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A lawsuit filed in 2014 against Google has reignited the debate over the company’s controversial email-scanning practices. Represented by the Electronic Privacy Information Center (EPIC), two of the suit’s nine plaintiffs accuse Google of data-mining student emails sent and received through Google Apps for Education on Chromebooks.
They contend that Google violated student privacy laws by using email scanning to compile secret profiles of students and target them with ads. The plaintiffs seek class certification to recover damages for all Gmail users subject to the allegedly illegal practice.
The lawsuit raises concerning questions about the propriety of Google’s privacy policies as a whole, but the thorniest question is whether Google’s Chromebooks — affordable, web-based laptops that run Google Apps for Education — compromise students’ cyber security. Google’s sworn admissions in the lawsuit have many questioning whether Chromebooks are really just a snooping wolf in sheep’s clothing, compromising the privacy of millions of users around the world. Read on for answers to this question as well as details about the lawsuit.
The primary focus of the recent lawsuit is Google’s Gmail privacy practices, but two of the plaintiffs are college students at schools that adopted Google Apps for Education. The students claim that their universities required them to use Gmail once the schools began using Apps for Education.
Used by 30 million students, teachers, and administrators internationally, Google Apps for Education is a cloud-based productivity suite and the foundation for Google’s Chromebook. The plaintiffs contend that Google violated the Family Educational Rights and Privacy Act by scanning their Gmail accounts.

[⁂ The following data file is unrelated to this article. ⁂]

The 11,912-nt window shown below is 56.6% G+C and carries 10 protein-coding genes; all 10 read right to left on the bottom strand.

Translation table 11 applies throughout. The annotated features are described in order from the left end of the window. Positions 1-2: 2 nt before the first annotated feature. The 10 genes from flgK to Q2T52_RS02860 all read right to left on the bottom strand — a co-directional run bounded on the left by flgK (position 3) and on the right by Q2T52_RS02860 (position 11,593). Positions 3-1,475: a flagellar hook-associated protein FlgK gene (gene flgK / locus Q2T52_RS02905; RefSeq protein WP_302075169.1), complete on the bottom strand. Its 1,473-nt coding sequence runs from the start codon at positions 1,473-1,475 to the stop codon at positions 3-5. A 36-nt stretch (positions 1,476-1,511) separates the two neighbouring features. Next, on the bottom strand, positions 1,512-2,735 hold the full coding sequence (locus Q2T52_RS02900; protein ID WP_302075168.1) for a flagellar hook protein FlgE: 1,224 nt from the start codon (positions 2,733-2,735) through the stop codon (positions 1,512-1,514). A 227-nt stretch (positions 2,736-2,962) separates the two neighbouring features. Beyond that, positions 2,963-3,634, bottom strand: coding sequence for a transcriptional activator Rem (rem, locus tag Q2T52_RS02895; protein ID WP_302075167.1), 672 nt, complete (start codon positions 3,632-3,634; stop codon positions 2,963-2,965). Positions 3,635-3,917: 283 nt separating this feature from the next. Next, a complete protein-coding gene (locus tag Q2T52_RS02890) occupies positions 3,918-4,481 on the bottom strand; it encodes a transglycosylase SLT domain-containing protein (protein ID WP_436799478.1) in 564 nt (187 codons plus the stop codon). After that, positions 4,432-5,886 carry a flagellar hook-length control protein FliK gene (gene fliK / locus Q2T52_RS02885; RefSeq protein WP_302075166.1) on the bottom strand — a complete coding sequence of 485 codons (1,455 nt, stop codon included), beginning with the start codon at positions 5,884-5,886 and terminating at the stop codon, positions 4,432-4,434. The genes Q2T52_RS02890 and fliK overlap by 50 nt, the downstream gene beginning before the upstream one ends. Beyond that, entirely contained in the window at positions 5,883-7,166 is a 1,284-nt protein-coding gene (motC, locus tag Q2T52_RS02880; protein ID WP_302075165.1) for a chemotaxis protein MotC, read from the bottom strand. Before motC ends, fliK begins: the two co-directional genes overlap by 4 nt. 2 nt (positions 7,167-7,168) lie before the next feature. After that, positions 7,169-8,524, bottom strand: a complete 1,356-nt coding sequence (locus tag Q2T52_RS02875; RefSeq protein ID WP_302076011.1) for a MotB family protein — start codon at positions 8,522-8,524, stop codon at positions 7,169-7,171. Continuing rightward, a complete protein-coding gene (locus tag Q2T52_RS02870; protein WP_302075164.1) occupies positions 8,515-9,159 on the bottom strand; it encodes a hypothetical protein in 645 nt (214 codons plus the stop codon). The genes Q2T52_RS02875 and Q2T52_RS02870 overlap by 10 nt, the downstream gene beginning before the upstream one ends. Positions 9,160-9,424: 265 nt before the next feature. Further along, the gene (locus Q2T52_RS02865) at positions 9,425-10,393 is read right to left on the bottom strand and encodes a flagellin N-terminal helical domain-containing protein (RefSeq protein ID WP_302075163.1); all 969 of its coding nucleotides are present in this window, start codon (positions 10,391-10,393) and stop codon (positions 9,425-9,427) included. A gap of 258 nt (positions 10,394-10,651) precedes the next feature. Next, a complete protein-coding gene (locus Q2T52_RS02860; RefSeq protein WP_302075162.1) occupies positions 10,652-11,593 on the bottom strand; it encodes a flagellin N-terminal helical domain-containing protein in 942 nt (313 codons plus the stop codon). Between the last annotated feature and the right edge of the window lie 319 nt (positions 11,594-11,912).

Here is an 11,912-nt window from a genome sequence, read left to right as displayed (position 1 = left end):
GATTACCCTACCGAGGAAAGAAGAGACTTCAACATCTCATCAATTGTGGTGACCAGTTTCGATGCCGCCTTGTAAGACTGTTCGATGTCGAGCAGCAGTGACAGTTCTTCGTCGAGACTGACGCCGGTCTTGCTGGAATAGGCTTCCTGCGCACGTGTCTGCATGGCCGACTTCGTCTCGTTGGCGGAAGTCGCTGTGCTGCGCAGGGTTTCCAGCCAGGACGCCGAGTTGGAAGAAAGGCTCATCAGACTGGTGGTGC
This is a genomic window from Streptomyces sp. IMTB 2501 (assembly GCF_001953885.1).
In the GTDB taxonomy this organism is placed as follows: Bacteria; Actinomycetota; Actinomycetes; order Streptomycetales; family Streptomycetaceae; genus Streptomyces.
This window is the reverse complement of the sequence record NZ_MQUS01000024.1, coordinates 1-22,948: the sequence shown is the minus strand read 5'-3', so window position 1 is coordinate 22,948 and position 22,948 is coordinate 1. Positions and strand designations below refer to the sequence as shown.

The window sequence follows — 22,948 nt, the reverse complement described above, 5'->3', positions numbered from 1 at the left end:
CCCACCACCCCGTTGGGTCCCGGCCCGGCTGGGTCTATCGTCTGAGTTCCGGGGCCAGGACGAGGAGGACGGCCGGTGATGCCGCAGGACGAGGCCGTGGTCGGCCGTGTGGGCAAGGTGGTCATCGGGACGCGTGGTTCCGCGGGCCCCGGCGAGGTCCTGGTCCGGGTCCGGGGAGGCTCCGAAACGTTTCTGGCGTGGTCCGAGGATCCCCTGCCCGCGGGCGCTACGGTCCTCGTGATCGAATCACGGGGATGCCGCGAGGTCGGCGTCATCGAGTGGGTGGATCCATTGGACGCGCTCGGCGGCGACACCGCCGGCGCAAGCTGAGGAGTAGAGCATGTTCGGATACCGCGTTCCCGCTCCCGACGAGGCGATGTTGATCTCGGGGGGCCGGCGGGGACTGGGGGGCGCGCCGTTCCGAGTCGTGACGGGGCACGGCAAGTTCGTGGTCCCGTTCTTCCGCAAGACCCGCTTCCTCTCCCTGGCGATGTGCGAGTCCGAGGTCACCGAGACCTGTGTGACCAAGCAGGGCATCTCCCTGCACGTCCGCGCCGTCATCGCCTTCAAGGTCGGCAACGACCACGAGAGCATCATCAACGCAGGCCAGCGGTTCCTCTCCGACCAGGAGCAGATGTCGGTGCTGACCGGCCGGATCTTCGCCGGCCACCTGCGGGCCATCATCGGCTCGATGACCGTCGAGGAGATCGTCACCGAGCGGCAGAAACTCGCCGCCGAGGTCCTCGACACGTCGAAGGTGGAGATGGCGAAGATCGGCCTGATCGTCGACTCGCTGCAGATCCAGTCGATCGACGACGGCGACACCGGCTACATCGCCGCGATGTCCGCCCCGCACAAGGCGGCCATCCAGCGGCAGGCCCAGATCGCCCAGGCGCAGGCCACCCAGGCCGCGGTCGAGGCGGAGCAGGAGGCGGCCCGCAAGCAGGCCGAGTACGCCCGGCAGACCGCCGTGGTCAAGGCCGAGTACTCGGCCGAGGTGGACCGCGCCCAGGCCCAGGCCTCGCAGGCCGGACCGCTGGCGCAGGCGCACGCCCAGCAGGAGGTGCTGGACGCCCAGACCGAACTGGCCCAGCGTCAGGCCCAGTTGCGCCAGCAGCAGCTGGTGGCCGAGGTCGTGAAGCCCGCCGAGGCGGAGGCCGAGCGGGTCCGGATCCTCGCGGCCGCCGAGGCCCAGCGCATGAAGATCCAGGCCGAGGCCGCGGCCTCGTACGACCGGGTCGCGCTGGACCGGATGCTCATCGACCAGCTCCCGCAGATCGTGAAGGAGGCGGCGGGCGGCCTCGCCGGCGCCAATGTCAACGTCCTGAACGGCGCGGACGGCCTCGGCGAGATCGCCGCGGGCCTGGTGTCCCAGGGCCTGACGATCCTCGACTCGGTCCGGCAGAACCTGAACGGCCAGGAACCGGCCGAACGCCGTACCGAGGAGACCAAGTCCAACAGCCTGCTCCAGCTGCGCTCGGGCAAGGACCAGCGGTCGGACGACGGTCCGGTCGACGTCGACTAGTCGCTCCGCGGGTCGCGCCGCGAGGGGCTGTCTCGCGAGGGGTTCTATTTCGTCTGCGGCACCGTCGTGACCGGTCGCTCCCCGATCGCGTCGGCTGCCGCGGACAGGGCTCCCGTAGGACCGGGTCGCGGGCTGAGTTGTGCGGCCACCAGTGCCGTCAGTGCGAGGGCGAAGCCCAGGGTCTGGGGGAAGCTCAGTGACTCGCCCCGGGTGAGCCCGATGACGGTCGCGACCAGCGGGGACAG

Google’s practice of scanning the emails of general Gmail users to target them with ad campaigns is not exactly a secret. Most consumers know about this data-mining and consent to it, albeit implicitly, when they register for a Gmail account. The problem is that, when the plaintiffs filed suit, Google was engaging in the same data-mining practices with student emails — students required to use the service as part of the Apps for Education and who did not consent.
You might wonder how Google could get away with this in the face of strict regulation on educational privacy. The company essentially found a loophole by disabling advertisements in Apps for Education by default but allowing administrators to turn them on if they wished. However, the student plaintiffs allege that although Google doesn’t advertise within Apps for Education, it still uses data mined from these apps to advertise through other channels.
In response, Google concedes that it scans the incoming and outgoing emails of students and other users of Apps for Education, but it insists that it does not use the information collected therefrom to advertise unless customers agree to it.